The now-infamous Moveon.org ad — “General Petraeus or General Betray Us” — marks a potential watershed in U.S. political discourse. A radical-left interest group has undertaken to accuse our military leadership of treason for working towards victory in the war against Islamic terrorists. The open question now is — will the majority Congressional party continue to tacitly endorse this scurrilous tactic by its most activist supporters, or will this defamation be repudiated? We are about to find out.
The ad in the New York Times defamed a highly respected, highly decorated four star General who has dedicated his life to serving our country. The assault had a specific purpose. It was designed to discredit Gen. David Petraeus in advance of a congressionally ordered report on the situation in Iraq. Gen. Petraeus, while stressing that much work remains, delivered good news about the progress we’re making in the war against Islamic terrorists and rooting out al Qaeda.
For a century or more, as political leaders of both parties have robustly debated defense policy, they have demonstrated the wisdom to avoid personal attacks on the integrity and honor of our military leadership in the field.
But this assault on Gen. Petraeus thus far appears to have the tacit support of one of our major political parties. Most of their members have gone to great lengths to avoid repudiating the ad.
In fact, there is substantial evidence that some members of that party are using Moveon.org as their public hit man, to do the dirty work of character assassination in public while elected officials pretend their hands are clean. On the eve of Gen. Petraeus’s appearance before Congress last week, one unnamed Democratic Senator was quoted as saying, “No one wants to call [Petraeus] a liar on national TV. The expectation is that the outside groups will do this for us.” A highly sympathetic profile of an anti-war coalition in the New York Times Sunday Magazine Sept. 9 underscored the close working relationship between the group, including Moveon.org representatives, with Congressional leadership offices — unnamed, of course.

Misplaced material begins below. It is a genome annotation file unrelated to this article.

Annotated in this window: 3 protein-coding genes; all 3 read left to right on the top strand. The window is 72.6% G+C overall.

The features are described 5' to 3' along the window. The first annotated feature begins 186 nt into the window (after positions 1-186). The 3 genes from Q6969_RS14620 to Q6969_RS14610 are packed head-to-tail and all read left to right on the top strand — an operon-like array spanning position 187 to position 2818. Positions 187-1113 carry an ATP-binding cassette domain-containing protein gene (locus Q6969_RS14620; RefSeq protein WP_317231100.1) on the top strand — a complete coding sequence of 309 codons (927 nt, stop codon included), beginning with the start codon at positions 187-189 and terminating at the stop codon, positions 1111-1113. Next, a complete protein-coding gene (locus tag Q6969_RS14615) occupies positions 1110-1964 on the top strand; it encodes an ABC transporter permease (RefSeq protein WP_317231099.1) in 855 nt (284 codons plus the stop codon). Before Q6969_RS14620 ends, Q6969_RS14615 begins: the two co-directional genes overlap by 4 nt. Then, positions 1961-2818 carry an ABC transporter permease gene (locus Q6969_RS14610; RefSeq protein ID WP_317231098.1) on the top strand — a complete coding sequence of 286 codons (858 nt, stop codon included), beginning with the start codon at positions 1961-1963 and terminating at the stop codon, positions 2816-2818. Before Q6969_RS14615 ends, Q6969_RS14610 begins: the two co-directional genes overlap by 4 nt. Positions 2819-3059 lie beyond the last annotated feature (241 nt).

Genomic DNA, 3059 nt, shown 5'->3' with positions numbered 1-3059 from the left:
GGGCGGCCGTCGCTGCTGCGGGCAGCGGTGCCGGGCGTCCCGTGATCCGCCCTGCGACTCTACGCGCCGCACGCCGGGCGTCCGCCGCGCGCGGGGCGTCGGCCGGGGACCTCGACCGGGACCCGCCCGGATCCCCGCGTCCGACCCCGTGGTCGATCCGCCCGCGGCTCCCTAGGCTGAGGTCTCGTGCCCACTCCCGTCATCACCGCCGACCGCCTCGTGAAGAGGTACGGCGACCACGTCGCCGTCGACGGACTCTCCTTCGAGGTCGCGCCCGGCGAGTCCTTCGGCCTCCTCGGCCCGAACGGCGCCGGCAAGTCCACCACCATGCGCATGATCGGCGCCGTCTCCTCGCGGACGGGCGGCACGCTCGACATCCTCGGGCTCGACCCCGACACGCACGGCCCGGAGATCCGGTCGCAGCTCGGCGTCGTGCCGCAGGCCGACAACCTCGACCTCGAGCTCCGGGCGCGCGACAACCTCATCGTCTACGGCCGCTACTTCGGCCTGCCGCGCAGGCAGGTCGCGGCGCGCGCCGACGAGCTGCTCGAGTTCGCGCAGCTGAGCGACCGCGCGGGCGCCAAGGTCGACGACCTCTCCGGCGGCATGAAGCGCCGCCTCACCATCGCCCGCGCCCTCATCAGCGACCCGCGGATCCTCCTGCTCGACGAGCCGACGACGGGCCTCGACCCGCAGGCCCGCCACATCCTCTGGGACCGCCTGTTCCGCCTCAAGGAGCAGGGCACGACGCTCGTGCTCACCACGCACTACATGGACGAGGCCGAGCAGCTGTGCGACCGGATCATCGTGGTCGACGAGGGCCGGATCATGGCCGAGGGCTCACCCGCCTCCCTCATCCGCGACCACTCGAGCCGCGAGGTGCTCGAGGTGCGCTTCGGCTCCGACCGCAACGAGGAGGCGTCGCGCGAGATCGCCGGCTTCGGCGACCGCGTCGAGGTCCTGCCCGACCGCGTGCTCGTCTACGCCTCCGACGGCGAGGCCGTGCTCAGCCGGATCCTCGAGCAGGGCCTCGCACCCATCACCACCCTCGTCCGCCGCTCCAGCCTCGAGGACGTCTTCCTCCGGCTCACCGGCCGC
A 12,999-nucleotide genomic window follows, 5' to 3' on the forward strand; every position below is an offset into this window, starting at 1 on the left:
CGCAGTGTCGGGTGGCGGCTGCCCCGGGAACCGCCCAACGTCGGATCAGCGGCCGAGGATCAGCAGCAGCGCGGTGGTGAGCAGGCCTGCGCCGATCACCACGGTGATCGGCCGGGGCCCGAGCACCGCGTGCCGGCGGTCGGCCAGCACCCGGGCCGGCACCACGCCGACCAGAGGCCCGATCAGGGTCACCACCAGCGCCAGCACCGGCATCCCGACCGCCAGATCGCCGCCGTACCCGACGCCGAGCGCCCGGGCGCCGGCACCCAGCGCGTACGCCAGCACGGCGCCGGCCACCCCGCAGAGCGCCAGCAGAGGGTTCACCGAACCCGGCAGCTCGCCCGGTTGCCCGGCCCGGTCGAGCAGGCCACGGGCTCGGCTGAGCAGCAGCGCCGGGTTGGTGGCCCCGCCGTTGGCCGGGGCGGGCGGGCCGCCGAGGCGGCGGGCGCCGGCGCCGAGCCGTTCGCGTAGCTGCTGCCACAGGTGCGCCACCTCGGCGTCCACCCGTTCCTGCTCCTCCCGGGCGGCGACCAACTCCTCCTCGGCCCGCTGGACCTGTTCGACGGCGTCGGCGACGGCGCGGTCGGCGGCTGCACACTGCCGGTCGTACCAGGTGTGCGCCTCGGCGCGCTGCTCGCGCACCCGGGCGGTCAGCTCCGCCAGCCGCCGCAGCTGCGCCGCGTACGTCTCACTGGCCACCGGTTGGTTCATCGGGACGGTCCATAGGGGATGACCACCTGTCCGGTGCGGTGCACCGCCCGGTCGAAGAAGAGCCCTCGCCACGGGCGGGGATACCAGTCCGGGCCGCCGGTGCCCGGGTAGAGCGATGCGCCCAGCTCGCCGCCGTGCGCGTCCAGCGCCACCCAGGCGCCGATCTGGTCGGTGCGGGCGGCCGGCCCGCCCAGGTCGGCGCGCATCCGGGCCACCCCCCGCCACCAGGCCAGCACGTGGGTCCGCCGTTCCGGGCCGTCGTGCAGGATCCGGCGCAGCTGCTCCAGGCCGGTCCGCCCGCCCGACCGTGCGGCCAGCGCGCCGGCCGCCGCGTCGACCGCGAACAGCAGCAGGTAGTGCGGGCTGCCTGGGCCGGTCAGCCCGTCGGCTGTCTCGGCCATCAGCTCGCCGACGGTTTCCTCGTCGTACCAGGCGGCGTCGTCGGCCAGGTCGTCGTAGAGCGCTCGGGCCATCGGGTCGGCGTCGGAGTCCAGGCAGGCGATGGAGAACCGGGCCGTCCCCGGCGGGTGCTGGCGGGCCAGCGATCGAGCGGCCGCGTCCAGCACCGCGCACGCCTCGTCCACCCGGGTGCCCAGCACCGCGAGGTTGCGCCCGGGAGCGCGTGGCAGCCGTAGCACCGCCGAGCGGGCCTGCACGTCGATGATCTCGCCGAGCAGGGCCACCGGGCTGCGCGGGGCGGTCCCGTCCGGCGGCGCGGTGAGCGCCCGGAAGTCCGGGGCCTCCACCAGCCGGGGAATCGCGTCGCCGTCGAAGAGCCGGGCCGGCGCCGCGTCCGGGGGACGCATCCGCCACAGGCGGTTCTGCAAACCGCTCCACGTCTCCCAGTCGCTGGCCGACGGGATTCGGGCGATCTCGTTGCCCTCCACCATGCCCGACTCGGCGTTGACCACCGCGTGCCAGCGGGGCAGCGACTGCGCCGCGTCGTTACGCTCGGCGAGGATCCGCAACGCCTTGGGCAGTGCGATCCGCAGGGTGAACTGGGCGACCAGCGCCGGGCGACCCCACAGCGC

Shortly after the advertisement appeared, I sponsored a resolution supporting Gen. Petraeus, condemning character assassination of our active duty military leaders and repudiating the Moveon.org ad. The majority leadership made certain the resolution did not receive a vote on the Senate floor last week.
This stratagem is unusual in several ways. Why would a legislative majority be a party to shooting a messenger for bringing them good news? One possible answer — reports of progress in Iraq are not good news to some in Congress, particularly those who have publicly declared we’ve already been defeated there.
The Petraeus testimony was especially revealing in checking the anti-war movement’s credibility. For months, groups such as Moveon.org have tried to convince us that: 1) they support our troops, but 2) we are losing in Iraq. We now know both claims are false.
Gen. Petraeus made it clear our progress in Iraq has been significant. Total attacks have decreased, total civilian casualties have decreased, and Sunni tribal leaders in al Anbar have revolted against al Qaeda. As a result, some American troops are now expected to begin returning home later this year.
Ultimately, this ad warns our troops: man or woman, General or Private, if you talk about our progress, or the importance of our confronting those who wish harm to America, these activists will stop at nothing to brand you a liar and a traitor.
Gen. Petraeus is a soldier, and is not in a position to defend himself directly from political hatchet jobs. But that does not mean we all have to acquiesce to this degradation of our military, and our political discourse, by those who are hoping for a U.S. defeat in the war against terrorism and al Qaeda. These tactics should be rebuked.
The majority will get another opportunity to do the right thing this week, as the Senate debates the Department of Defense Authorization Bill. I will reintroduce my resolution as an amendment.
There will be no “procedural” excuses this time to prevent this resolution from receiving a vote. So the questions will be these: will the majority repudiate these gutter tactics of character assassination? Will they return to bipartisan support for the integrity of our military leadership? Will they stand up and support an honorable man leading our efforts to win the fight against al Qaeda and keep America safe?
There is no doubt our political discourse has become coarser and less civil over recent years. We need to show there is a limit on how low we will allow ourselves to sink in partisan attacks. Defending the integrity of those who risk their lives to defend our freedoms would be an opportune place to draw the line.
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